You may see a billboard that has the words "Black and Unwanted" sprawled across them in the state. The billboards, put up by Arkansas Right to Life in conjunction with national organizations, are drawing both criticism and support.
One of the billboards is located on Colonel Glenn Road. It has been up a week and at least one person in this neighborhood is calling it racist and would like to see it taken down. But some say abortion is a problem in the black community and maybe this will shed some light on the issue.
From his food stand on Colonel Glenn Raymond McGehee watched the billboard go up last week.
"The first thing I saw up there was "black" and then as I watched them roll it out and it said "unwanted." It just struck me raw," says McGehee.
Arkansas Right to Life, toomanyaborted.com
, and the Radiance Foundation put up six of the billboards across the state. According to Rose Mimms with Arkansas Right to Life, black women are three times more likely to have an abortion than white women.
"We don't mean it to be offensive. We mean it to bring awareness that's the whole purpose of June is being abortion awareness month to let the African American community know that abortion is the leading cause of death for black people," says Mimms.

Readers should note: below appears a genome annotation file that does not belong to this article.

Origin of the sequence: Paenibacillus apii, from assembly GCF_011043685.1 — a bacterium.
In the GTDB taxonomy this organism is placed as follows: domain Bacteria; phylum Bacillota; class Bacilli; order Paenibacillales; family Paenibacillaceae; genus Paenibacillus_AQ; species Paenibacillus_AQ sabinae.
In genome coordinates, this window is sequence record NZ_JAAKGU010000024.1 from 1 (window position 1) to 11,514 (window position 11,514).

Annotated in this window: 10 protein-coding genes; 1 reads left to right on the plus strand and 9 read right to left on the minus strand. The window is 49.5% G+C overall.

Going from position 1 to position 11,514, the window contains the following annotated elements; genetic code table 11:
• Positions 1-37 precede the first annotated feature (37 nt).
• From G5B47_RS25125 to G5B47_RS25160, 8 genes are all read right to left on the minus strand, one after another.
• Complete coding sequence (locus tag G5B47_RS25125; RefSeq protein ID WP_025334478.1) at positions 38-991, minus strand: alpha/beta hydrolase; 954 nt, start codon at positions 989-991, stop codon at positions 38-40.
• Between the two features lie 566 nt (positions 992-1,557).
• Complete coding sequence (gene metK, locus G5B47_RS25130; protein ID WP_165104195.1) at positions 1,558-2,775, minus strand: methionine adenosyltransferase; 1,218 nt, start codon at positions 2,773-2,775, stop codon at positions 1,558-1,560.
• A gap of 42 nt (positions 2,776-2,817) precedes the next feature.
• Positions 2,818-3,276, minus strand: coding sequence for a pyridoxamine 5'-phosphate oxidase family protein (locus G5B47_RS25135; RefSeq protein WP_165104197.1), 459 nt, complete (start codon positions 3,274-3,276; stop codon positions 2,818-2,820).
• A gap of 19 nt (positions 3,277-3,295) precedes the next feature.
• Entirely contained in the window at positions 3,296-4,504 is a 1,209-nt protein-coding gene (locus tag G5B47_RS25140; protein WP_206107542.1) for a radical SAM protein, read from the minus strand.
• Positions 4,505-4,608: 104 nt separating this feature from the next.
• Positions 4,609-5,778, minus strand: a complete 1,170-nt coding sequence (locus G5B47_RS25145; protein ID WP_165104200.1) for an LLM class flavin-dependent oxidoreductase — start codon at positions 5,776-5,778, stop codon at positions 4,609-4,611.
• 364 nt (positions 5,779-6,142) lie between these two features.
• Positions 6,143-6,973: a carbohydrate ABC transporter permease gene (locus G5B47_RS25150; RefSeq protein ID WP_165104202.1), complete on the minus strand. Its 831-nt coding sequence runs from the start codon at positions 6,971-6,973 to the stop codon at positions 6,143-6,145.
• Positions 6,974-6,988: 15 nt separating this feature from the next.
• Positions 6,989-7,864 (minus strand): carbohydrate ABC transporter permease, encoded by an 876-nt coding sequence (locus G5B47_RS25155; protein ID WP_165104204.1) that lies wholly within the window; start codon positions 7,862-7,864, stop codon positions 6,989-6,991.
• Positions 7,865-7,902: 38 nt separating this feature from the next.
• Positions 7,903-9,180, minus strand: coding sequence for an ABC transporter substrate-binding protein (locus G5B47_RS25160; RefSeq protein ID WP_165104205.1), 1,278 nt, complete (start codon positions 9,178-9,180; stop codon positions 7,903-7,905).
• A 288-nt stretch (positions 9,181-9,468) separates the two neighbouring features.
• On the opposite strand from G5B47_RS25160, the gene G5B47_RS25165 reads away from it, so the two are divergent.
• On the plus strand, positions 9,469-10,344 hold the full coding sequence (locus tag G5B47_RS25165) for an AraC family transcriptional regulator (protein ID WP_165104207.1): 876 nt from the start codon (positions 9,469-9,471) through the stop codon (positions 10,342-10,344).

McGehee says that may be so but he sees this billboard as racist.
When asked if he thought it shouldn't be geared toward one race of people, McGehee said, "absolutely not because it's more than one race being aborted."
He believes it would still be effective if they dropped the word black and added a white baby.
Who is on the billboard isn't what worries Donald Gill; he's disturbed by the rate of abortions in the black community in comparison with others and believes something needs to be done.
"If it's an effective way to get people to think about the babies and making the right choices I think it's okay," says Gill.
That's what Arkansas Right to Life wants to see come out of this. There are three of the billboards in Little Rock, two in North Little Rock and one in Pine Bluff. They've already been up for a week and are expected to stay up three more weeks.